With today’s focus on reducing the high cost of monthly electric utility charges, most companies automatically assume this means installing new, more energy-efficient fixtures and equipment. These can help, but for many facilities, the place to begin in cutting electric costs is not by installing a new lighting system or high-efficiency motors. Instead, it’s by taking a look at the electric utility bill—more specifically, thedemand charge on that bill.
What is a demand charge? It is the amount the electric utility charges your facility for supplying electricity at the rate it requires (demands) in order to operate. This demand rate is expressed in kW. As your facility reaches certain kW rate levels (these are set by your utility), the cost you pay per kW increases. The rule isthe higher the kW demand rate, the greater the per-kW demand charge. Your utility monitors your kW demand rate, typically in 15- or 30-minute intervals, to track your peak kW demand for the billing period. It then calculates your demand charge for the period based on this peak rate.
If there are times during the period when your kW demand jumps significantly, the demand charge on your electric bill can be very costly. Additionally, at certain times of the year, exceeding your facility’s maximum kW service level (defined in your utility contract) can send your monthly demand charge through the roof! Why is this the case for both situations? Because the utility has to allocate additional resources to meet increased demand (e.g., start a backup generation plant or purchase power from another supplier).
If your facility can control electrical operations so that its kW rate is smooth, consistent, and as low as possible—without frequent or large spikes in kW demand—it will realize two benefits: (a) reduced electric charges and (b) increased electrical capacity without upgrading your electrical system. The latter comes primarily through reviewing your processes to see if any can be staggered so they don’t run at the same time. In some cases, this has no impact on operations and helps you avoid having to add new distribution equipment in order to handle the electrical load.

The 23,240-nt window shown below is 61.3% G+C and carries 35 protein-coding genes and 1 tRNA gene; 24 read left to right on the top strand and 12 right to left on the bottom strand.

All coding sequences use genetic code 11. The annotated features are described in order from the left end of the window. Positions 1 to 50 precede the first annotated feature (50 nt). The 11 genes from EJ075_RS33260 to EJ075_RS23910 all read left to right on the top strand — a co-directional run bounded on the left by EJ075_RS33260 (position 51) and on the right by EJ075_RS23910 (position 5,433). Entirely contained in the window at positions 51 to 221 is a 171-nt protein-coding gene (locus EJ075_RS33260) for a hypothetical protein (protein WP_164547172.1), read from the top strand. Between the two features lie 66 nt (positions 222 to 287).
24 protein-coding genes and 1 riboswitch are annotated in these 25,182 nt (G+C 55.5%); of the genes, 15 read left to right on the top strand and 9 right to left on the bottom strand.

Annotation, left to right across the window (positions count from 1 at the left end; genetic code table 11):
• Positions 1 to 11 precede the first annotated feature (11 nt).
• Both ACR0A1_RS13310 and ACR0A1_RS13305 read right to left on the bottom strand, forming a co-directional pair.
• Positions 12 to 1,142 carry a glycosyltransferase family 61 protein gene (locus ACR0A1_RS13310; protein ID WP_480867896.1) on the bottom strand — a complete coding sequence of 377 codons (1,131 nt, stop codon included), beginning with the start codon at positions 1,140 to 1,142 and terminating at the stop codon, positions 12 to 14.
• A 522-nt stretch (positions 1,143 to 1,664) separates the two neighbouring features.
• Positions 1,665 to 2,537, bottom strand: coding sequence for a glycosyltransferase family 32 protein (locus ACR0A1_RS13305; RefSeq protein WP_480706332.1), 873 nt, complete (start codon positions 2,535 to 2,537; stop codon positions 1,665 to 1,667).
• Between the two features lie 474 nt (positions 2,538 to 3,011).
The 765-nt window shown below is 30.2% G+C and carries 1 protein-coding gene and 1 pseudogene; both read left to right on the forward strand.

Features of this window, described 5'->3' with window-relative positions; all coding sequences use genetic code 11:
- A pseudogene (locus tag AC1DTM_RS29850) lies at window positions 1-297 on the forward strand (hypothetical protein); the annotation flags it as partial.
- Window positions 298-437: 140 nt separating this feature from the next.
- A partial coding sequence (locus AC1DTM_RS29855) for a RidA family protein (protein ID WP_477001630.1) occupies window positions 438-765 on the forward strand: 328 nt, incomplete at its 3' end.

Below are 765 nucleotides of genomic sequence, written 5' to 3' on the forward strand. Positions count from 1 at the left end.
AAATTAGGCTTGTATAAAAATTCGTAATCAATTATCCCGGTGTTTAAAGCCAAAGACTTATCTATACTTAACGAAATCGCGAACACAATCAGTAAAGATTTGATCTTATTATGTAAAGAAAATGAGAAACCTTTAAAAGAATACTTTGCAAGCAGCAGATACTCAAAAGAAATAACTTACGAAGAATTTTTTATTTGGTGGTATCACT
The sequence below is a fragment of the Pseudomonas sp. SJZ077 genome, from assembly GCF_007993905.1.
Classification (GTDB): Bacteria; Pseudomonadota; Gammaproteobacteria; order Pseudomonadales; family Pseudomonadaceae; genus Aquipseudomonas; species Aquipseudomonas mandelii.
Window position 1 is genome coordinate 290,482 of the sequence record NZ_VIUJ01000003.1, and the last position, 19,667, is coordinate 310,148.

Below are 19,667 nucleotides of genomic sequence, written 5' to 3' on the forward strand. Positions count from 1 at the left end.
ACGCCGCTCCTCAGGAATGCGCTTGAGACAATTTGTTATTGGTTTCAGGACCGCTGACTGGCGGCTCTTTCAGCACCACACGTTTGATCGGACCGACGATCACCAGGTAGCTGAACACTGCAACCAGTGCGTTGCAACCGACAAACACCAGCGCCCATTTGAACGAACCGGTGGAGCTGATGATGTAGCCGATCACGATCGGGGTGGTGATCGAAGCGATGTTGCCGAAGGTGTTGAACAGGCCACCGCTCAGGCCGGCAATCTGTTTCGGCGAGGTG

To determine if your facility is a candidate for saving money through electrical demand control, look at the demand charges on your electric bills for the past half-year to year. Are your demand charges excessive compared to your kWh usage? The best way to gauge this is by looking at your load factor (also listed on your bill). During regular production operations, if your facility’s load factor is below 80% and varies widely from month to month, this indicates a lack of electrical demand control. Developing and implementing a demand control program can enable you to smooth out electrical demand, allowing you to avoid spikes in the kW rate and higher demand charges
There are many techniques for controlling electrical demand to help your facility minimize its demand charges. These range from manual to automatic— but all involve a metering system to measure and monitor what’s happening inside the electrical system. This information enables you or the electrical system’s controller equipment to take appropriate actions to avoid reaching the more costly kW demand levels. In a future newsletter, we’ll discuss a few of these methods, plus their pros and cons.
For answers to your questions on controlling demand to lower electric costs, contact D.L. Steiner, Inc.